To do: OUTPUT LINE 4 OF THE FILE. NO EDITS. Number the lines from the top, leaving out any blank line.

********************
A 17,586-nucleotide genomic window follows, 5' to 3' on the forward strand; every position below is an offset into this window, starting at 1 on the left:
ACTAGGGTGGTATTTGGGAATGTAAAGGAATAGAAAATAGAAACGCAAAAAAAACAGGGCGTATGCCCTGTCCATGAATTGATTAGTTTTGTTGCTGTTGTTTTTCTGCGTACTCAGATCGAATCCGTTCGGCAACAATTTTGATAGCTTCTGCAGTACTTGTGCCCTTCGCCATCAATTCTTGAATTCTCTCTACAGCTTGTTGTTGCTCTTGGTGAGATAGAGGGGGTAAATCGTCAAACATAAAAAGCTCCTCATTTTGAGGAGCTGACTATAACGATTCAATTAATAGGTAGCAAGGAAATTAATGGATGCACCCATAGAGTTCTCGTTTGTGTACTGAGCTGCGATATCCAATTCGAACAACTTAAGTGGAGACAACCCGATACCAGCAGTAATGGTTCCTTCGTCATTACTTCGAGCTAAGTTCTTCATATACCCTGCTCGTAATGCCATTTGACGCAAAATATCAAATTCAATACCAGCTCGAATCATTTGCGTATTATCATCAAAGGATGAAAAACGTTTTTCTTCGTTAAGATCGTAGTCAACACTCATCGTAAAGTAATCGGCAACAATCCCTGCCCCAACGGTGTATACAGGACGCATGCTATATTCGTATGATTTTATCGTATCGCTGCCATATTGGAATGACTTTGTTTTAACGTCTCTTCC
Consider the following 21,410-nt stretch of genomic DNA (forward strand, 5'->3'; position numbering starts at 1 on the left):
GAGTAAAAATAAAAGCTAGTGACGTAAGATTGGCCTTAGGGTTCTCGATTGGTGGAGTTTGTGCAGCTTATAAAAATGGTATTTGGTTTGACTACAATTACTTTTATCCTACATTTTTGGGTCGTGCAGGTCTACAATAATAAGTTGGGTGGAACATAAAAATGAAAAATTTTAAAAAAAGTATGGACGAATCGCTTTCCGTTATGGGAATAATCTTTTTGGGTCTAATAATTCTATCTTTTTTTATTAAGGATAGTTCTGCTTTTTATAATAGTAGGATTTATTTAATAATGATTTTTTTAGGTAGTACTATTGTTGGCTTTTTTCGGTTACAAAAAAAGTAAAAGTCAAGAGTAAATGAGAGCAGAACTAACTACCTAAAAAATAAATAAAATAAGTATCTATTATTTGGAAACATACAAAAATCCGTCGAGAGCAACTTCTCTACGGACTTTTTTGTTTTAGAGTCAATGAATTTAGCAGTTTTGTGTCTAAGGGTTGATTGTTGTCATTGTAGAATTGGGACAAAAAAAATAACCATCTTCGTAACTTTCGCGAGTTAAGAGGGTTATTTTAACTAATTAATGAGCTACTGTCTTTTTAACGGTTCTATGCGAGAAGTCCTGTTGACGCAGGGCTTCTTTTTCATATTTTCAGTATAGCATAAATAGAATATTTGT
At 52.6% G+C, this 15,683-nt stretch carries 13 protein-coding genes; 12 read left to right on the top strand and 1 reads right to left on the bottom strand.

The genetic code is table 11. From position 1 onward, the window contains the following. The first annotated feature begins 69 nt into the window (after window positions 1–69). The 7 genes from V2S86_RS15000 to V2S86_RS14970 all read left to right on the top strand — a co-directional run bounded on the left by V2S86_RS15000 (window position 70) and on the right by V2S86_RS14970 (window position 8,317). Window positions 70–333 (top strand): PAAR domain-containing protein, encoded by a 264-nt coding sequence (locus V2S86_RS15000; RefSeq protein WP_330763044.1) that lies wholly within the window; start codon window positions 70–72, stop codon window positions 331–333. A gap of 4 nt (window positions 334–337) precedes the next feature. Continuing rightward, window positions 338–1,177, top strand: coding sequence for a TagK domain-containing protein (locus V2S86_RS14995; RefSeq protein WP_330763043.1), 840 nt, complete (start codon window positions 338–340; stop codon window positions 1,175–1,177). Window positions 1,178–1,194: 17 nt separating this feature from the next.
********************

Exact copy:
GAGTAAAAATAAAAGCTAGTGACGTAAGATTGGCCTTAGGGTTCTCGATTGGTGGAGTTTGTGCAGCTTATAAAAATGGTATTTGGTTTGACTACAATTACTTTTATCCTACATTTTTGGGTCGTGCAGGTCTACAATAATAAGTTGGGTGGAACATAAAAATGAAAAATTTTAAAAAAAGTATGGACGAATCGCTTTCCGTTATGGGAATAATCTTTTTGGGTCTAATAATTCTATCTTTTTTTATTAAGGATAGTTCTGCTTTTTATAATAGTAGGATTTATTTAATAATGATTTTTTTAGGTAGTACTATTGTTGGCTTTTTTCGGTTACAAAAAAAGTAAAAGTCAAGAGTAAATGAGAGCAGAACTAACTACCTAAAAAATAAATAAAATAAGTATCTATTATTTGGAAACATACAAAAATCCGTCGAGAGCAACTTCTCTACGGACTTTTTTGTTTTAGAGTCAATGAATTTAGCAGTTTTGTGTCTAAGGGTTGATTGTTGTCATTGTAGAATTGGGACAAAAAAAATAACCATCTTCGTAACTTTCGCGAGTTAAGAGGGTTATTTTAACTAATTAATGAGCTACTGTCTTTTTAACGGTTCTATGCGAGAAGTCCTGTTGACGCAGGGCTTCTTTTTCATATTTTCAGTATAGCATAAATAGAATATTTGT